News about recent development projects and policies in Iran point to the Islamic system’s resilience to withstand Washington’s cold war tactics and economic pressure.
On September 6, PressTV reported that “Iran has opened a massive data center to boost traffic and content generation on its National Information Network (NIN) as the country seeks to reduce reliance on global servers for key and sensitive online services.”
During the same week Iran also presented several engineering products that were domestically produced during the annual exhibition at Pardis Technology Park.
A day later, it was announced that “Iran has expanded its free insurance scheme to cover some 1.4 million families living in villages and other underdeveloped regions.”
Analyzing the latest economic and social indicators, it can be confidently argued that Tehran has withstood 40 years of war and sanctions.
People who studied US policy of containment during the Cold War will notice many similarities in the way Washington deals with Islamic Iran and how it handled the erstwhile Soviet Union.
In both cases, the US relied heavily on economic and cultural leverage.
In the Soviet case, America relied primarily on economic sabotage to bring about its collapse.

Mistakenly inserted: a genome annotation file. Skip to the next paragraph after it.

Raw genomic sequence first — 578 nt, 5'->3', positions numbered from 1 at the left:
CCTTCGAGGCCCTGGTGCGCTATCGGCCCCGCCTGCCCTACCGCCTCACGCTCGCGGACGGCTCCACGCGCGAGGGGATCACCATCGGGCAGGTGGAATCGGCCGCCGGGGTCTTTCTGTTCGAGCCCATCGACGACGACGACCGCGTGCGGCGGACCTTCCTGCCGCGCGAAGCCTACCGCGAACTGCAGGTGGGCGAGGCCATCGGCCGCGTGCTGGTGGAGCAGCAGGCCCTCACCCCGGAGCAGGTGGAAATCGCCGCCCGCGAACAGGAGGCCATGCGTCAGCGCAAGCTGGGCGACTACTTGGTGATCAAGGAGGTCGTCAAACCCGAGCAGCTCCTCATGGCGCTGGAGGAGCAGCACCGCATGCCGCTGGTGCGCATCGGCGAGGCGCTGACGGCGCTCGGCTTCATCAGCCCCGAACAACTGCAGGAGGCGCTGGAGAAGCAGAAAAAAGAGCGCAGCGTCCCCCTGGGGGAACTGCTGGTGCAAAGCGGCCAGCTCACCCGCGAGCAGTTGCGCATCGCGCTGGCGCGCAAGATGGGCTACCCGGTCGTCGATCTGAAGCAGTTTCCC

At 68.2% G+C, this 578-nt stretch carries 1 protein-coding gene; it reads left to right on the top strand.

In dealing with Iran, the US tried to use both economic and cultural leverages.
The Donald Trump regime has deprioritized cultural soft war and shifted towards crude economic aggression.
While this has created some short-term challenges for Iran, it has also significantly reduced Washington’s soft power appeal that it had spent decades building.
The US is unlikely to re-establish its soft-power appeal to pre-Trump levels anytime soon, if at all.
While some may argue that Washington’s copy-cat implementation of ‘containment policy’ against Tehran will work as it did with the USSR, such thinking assumes that Islamic Iran is similar to the Soviet Union.
The USSR had a system that took pride in self-isolation. A good example of this rigidity was the Soviet policy of restricting its wider population from travelling abroad.
The Soviet Union also lacked an indigenous worldview. Moscow’s attempt to make Marxist ideology suit Soviet societies and mentality was imposed through brute force.
Iran’s centuries old Islamic character has been internalized and is an integral part of its identity.
Further, due to Islam’s cosmopolitan nature Iran can easily absorb other trends into its Islamic ambience.
Through the Islamic paradigm of Ijtihad, Iran is not constrained by Soviet-type rigidity.
Islam—and Iran—are able to appeal to a broad cross-section of the global population without resorting to coercive tactics.